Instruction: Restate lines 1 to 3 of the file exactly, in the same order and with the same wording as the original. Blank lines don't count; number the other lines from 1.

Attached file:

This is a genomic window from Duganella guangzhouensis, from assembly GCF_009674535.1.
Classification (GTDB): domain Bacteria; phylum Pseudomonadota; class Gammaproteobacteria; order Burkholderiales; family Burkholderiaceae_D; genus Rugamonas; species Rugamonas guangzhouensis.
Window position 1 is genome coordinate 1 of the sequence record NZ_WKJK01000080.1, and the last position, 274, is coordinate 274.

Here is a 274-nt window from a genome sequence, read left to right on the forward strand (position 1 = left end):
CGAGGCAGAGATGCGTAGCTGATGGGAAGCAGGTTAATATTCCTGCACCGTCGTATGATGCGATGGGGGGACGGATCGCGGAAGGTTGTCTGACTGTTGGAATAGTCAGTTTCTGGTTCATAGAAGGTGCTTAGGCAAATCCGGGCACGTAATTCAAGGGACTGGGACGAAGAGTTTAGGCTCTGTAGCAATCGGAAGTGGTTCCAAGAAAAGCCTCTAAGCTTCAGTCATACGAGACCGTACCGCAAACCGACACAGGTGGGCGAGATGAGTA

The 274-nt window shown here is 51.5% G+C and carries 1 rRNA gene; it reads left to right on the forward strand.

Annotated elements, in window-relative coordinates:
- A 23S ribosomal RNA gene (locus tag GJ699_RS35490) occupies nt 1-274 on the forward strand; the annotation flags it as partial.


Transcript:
This is a genomic window from Duganella guangzhouensis, from assembly GCF_009674535.1.
Classification (GTDB): domain Bacteria; phylum Pseudomonadota; class Gammaproteobacteria; order Burkholderiales; family Burkholderiaceae_D; genus Rugamonas; species Rugamonas guangzhouensis.
Window position 1 is genome coordinate 1 of the sequence record NZ_WKJK01000080.1, and the last position, 274, is coordinate 274.